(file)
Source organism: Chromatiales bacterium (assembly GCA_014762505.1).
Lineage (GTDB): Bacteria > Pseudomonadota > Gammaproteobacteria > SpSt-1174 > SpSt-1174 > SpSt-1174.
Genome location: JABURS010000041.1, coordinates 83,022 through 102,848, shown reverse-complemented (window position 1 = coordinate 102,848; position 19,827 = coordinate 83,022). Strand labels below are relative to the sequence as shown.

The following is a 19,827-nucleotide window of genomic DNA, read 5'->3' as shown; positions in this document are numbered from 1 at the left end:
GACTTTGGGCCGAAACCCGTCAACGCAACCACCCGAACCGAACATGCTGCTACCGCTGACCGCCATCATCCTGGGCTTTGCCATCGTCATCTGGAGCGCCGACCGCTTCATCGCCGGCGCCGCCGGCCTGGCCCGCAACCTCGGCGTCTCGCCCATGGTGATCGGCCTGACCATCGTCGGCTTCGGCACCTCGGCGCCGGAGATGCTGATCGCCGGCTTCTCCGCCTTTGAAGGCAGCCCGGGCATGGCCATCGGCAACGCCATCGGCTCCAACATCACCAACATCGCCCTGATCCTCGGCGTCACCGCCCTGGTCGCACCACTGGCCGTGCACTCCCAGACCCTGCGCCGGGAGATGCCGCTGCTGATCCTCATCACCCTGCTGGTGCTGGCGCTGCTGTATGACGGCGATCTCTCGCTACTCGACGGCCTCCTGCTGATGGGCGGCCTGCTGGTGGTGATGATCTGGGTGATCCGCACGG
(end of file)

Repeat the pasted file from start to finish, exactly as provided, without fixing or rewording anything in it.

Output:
Source organism: Chromatiales bacterium (assembly GCA_014762505.1).
Lineage (GTDB): Bacteria > Pseudomonadota > Gammaproteobacteria > SpSt-1174 > SpSt-1174 > SpSt-1174.
Genome location: JABURS010000041.1, coordinates 83,022 through 102,848, shown reverse-complemented (window position 1 = coordinate 102,848; position 19,827 = coordinate 83,022). Strand labels below are relative to the sequence as shown.

The following is a 19,827-nucleotide window of genomic DNA, read 5'->3' as shown; positions in this document are numbered from 1 at the left end:
GACTTTGGGCCGAAACCCGTCAACGCAACCACCCGAACCGAACATGCTGCTACCGCTGACCGCCATCATCCTGGGCTTTGCCATCGTCATCTGGAGCGCCGACCGCTTCATCGCCGGCGCCGCCGGCCTGGCCCGCAACCTCGGCGTCTCGCCCATGGTGATCGGCCTGACCATCGTCGGCTTCGGCACCTCGGCGCCGGAGATGCTGATCGCCGGCTTCTCCGCCTTTGAAGGCAGCCCGGGCATGGCCATCGGCAACGCCATCGGCTCCAACATCACCAACATCGCCCTGATCCTCGGCGTCACCGCCCTGGTCGCACCACTGGCCGTGCACTCCCAGACCCTGCGCCGGGAGATGCCGCTGCTGATCCTCATCACCCTGCTGGTGCTGGCGCTGCTGTATGACGGCGATCTCTCGCTACTCGACGGCCTCCTGCTGATGGGCGGCCTGCTGGTGGTGATGATCTGGGTGATCCGCACGG